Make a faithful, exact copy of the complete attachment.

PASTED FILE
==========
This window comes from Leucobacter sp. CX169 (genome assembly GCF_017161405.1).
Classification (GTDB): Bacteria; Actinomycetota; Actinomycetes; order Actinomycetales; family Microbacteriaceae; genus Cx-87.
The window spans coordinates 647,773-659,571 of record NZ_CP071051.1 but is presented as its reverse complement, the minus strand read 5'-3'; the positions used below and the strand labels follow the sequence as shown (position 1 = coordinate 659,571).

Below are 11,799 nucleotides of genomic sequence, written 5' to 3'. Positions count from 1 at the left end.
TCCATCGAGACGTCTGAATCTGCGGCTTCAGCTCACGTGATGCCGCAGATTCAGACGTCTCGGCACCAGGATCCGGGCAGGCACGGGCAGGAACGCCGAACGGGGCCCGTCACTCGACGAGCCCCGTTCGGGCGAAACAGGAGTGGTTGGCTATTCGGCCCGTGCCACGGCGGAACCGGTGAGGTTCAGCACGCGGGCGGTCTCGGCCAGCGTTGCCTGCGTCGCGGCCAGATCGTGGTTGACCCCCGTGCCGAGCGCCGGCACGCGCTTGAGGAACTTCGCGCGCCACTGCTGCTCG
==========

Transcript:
This window comes from Leucobacter sp. CX169 (genome assembly GCF_017161405.1).
Classification (GTDB): Bacteria; Actinomycetota; Actinomycetes; order Actinomycetales; family Microbacteriaceae; genus Cx-87.
The window spans coordinates 647,773-659,571 of record NZ_CP071051.1 but is presented as its reverse complement, the minus strand read 5'-3'; the positions used below and the strand labels follow the sequence as shown (position 1 = coordinate 659,571).

Below are 11,799 nucleotides of genomic sequence, written 5' to 3'. Positions count from 1 at the left end.
TCCATCGAGACGTCTGAATCTGCGGCTTCAGCTCACGTGATGCCGCAGATTCAGACGTCTCGGCACCAGGATCCGGGCAGGCACGGGCAGGAACGCCGAACGGGGCCCGTCACTCGACGAGCCCCGTTCGGGCGAAACAGGAGTGGTTGGCTATTCGGCCCGTGCCACGGCGGAACCGGTGAGGTTCAGCACGCGGGCGGTCTCGGCCAGCGTTGCCTGCGTCGCGGCCAGATCGTGGTTGACCCCCGTGCCGAGCGCCGGCACGCGCTTGAGGAACTTCGCGCGCCACTGCTGCTCG